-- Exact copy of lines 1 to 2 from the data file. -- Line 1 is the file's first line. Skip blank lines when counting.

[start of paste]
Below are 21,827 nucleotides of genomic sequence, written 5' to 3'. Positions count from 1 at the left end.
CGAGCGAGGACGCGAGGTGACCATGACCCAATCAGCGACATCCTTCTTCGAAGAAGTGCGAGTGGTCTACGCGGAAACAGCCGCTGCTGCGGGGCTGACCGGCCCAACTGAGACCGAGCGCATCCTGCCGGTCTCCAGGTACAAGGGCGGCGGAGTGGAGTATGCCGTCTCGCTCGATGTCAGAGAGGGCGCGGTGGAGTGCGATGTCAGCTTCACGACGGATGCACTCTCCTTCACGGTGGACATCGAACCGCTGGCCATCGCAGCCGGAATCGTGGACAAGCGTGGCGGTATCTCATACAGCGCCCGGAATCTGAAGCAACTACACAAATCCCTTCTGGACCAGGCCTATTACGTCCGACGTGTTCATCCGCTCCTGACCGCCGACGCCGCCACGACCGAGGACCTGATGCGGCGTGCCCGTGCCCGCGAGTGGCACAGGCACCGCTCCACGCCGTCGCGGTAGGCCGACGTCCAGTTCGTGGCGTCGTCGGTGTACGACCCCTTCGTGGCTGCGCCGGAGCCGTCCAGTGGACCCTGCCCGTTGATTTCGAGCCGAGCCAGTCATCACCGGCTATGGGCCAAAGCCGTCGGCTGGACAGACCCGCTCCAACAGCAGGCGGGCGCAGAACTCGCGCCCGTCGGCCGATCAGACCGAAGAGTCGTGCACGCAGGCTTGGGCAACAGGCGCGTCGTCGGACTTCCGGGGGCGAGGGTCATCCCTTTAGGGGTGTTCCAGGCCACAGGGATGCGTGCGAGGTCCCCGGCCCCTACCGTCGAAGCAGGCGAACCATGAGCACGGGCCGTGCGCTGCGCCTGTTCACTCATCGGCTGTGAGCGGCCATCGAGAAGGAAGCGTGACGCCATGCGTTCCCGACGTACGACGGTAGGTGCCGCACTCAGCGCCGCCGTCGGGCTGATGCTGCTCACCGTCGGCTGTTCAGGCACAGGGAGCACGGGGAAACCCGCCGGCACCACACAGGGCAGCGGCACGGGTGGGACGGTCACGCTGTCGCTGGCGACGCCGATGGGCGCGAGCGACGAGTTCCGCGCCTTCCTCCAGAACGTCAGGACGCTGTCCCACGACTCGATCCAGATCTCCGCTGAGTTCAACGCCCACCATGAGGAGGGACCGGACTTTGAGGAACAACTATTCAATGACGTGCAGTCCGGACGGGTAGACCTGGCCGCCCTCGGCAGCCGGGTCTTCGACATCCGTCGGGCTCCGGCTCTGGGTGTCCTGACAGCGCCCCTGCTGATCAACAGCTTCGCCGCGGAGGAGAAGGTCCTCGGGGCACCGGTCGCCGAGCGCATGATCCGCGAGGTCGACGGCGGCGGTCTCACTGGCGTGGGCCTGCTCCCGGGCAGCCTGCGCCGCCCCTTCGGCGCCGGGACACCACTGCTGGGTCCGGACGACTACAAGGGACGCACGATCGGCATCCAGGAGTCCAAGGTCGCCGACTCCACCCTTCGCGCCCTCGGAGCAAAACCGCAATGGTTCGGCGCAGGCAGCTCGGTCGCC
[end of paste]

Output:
Below are 21,827 nucleotides of genomic sequence, written 5' to 3'. Positions count from 1 at the left end.
CGAGCGAGGACGCGAGGTGACCATGACCCAATCAGCGACATCCTTCTTCGAAGAAGTGCGAGTGGTCTACGCGGAAACAGCCGCTGCTGCGGGGCTGACCGGCCCAACTGAGACCGAGCGCATCCTGCCGGTCTCCAGGTACAAGGGCGGCGGAGTGGAGTATGCCGTCTCGCTCGATGTCAGAGAGGGCGCGGTGGAGTGCGATGTCAGCTTCACGACGGATGCACTCTCCTTCACGGTGGACATCGAACCGCTGGCCATCGCAGCCGGAATCGTGGACAAGCGTGGCGGTATCTCATACAGCGCCCGGAATCTGAAGCAACTACACAAATCCCTTCTGGACCAGGCCTATTACGTCCGACGTGTTCATCCGCTCCTGACCGCCGACGCCGCCACGACCGAGGACCTGATGCGGCGTGCCCGTGCCCGCGAGTGGCACAGGCACCGCTCCACGCCGTCGCGGTAGGCCGACGTCCAGTTCGTGGCGTCGTCGGTGTACGACCCCTTCGTGGCTGCGCCGGAGCCGTCCAGTGGACCCTGCCCGTTGATTTCGAGCCGAGCCAGTCATCACCGGCTATGGGCCAAAGCCGTCGGCTGGACAGACCCGCTCCAACAGCAGGCGGGCGCAGAACTCGCGCCCGTCGGCCGATCAGACCGAAGAGTCGTGCACGCAGGCTTGGGCAACAGGCGCGTCGTCGGACTTCCGGGGGCGAGGGTCATCCCTTTAGGGGTGTTCCAGGCCACAGGGATGCGTGCGAGGTCCCCGGCCCCTACCGTCGAAGCAGGCGAACCATGAGCACGGGCCGTGCGCTGCGCCTGTTCACTCATCGGCTGTGAGCGGCCATCGAGAAGGAAGCGTGACGCCATGCGTTCCCGACGTACGACGGTAGGTGCCGCACTCAGCGCCGCCGTCGGGCTGATGCTGCTCACCGTCGGCTGTTCAGGCACAGGGAGCACGGGGAAACCCGCCGGCACCACACAGGGCAGCGGCACGGGTGGGACGGTCACGCTGTCGCTGGCGACGCCGATGGGCGCGAGCGACGAGTTCCGCGCCTTCCTCCAGAACGTCAGGACGCTGTCCCACGACTCGATCCAGATCTCCGCTGAGTTCAACGCCCACCATGAGGAGGGACCGGACTTTGAGGAACAACTATTCAATGACGTGCAGTCCGGACGGGTAGACCTGGCCGCCCTCGGCAGCCGGGTCTTCGACATCCGTCGGGCTCCGGCTCTGGGTGTCCTGACAGCGCCCCTGCTGATCAACAGCTTCGCCGCGGAGGAGAAGGTCCTCGGGGCACCGGTCGCCGAGCGCATGATCCGCGAGGTCGACGGCGGCGGTCTCACTGGCGTGGGCCTGCTCCCGGGCAGCCTGCGCCGCCCCTTCGGCGCCGGGACACCACTGCTGGGTCCGGACGACTACAAGGGACGCACGATCGGCATCCAGGAGTCCAAGGTCGCCGACTCCACCCTTCGCGCCCTCGGAGCAAAACCGCAATGGTTCGGCGCAGGCAGCTCGGTCGCC